This post was originally published on November 6, 2016
The latest update to this post was made 6 years ago.
Special Education In A Real Class
Schools are full of special needs students. All students are special needs. Each student needs a different delivery method of education. Some students are slow while others are fast to learn. Then there are the students that are in the middle. Schools tend to offer services to the low achieving student and the high achieving student, but leave out the middle achieving student.
A student that is low achieving, special ed, receives more services and attention than one teacher can give. The teacher needs to be organized and great at planning in order to be successful. Many teachers stress out at multiple class preparations in lesson plans. With careful organization and planning, it is achievable.
I had a class of “normal achieving” students that also had four special education students. These students had different IEPs (Individual Education Plans). An IEP is a plan that is created each year to help the student be successful in their education. So what is in an IEP? It is an educational plan to help the student achieve goals. There may be descriptions as to where the student should sit, lengths of test, how many questions can be on the test, lowest grade that can be given, how to give homework or if it can be given and does the student require another student to take notes for them.
Student A, B, C and D had in their IPE they had to be seated near the teacher. I had a rectangle shaped room and I walked the entire room during class. It was difficult to determine where the seat near the teacher was. I decided that the middle of the room was the “near the teacher”. Boy was I wrong. During an open house night one parent asked where their student sat and I showed them the seat and they were upset because it was not near my desk. I explained that I did not sit at my desk during class, but they just were not having it. They demanded I move their child to a seat near my desk because I was in violation of the IEP. I let them know that I would make the change the next day. I moved around the room anyways so it really didn’t matter. Where a child sits in a class does not make or break their success. The teacher does need to make sure and monitor all areas of the room for this to work.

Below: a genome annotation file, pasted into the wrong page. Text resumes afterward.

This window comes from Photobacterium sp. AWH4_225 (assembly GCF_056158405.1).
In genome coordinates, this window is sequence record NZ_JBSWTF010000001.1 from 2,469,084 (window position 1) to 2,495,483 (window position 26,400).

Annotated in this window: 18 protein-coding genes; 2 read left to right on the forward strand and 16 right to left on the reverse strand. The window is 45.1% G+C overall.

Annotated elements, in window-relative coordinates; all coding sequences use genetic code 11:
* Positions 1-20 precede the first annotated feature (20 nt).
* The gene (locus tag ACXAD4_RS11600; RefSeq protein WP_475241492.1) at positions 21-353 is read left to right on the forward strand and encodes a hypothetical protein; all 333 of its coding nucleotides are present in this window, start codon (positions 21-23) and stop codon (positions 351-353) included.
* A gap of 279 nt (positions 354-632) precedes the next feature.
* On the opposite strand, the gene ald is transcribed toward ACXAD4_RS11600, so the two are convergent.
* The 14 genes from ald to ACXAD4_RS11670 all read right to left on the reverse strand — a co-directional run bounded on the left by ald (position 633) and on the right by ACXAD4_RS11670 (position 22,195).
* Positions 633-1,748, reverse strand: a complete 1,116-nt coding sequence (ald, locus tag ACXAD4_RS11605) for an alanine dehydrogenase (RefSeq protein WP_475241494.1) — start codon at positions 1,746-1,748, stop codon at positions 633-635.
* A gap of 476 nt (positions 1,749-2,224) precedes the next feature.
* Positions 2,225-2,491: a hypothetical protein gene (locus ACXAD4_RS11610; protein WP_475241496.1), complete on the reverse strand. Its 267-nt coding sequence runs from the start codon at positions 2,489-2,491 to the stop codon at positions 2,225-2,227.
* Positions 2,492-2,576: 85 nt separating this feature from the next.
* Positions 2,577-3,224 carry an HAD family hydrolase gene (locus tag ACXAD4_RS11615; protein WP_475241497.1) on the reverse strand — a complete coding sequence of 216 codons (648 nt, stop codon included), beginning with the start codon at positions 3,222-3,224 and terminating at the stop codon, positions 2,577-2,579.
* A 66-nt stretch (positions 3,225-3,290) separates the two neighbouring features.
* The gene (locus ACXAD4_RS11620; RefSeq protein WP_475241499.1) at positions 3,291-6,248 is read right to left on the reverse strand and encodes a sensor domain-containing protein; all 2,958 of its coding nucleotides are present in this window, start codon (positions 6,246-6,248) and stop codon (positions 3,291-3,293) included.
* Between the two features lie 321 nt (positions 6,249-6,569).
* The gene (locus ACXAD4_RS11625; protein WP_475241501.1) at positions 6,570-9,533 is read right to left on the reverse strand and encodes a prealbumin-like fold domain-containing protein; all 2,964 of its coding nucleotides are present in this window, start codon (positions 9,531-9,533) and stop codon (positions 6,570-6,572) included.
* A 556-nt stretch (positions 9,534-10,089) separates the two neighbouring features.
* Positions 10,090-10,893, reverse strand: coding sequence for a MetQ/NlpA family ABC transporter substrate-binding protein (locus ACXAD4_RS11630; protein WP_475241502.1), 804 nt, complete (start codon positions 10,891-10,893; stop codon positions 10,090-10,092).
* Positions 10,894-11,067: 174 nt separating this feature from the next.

Another item in the IEP for all four students was test length and amount of multiple choice answers. Student A had a test of 10 questions and two multiple choice answers only. Student B had a test of 15 questions and two multiple choice answers and fill in the blank with a word bank only. Student C had a test of 15 questions and three multiple choice answers and no fill in the blank questions. Student D had to have no written tests, only oral questions with a limit of 5 with two multiple choice answers. Then I had the “regular” students that had a regular test. The students had a choice of leaving the room to have their exams read to them or they could stay in the room. If the students chose to stay in the class, it was up to me to read aloud to the students. I found it disruptive to the other students in the room so I devised a way to record the exams and allow the students to be in charge of their own oral exams. I used an old cassette recorder to record the exam. The students used headphones to listen and could rewind the tape if needed.
The above means that I had to make five different tests for one concept! Yes, my weekends were filled with making tests sometimes. I was able to modify each exam by using the basic concept and adding or deleting multiple choice questions. Problem solved! Teachers can lessen their work load if they stay calm and think the problem through. Work smarter, not harder! All students deserve a chance to be successful no matter what. Teachers are way too stressed at the amount of work they must do each week. Careful planning and staying calm can make a productive teacher.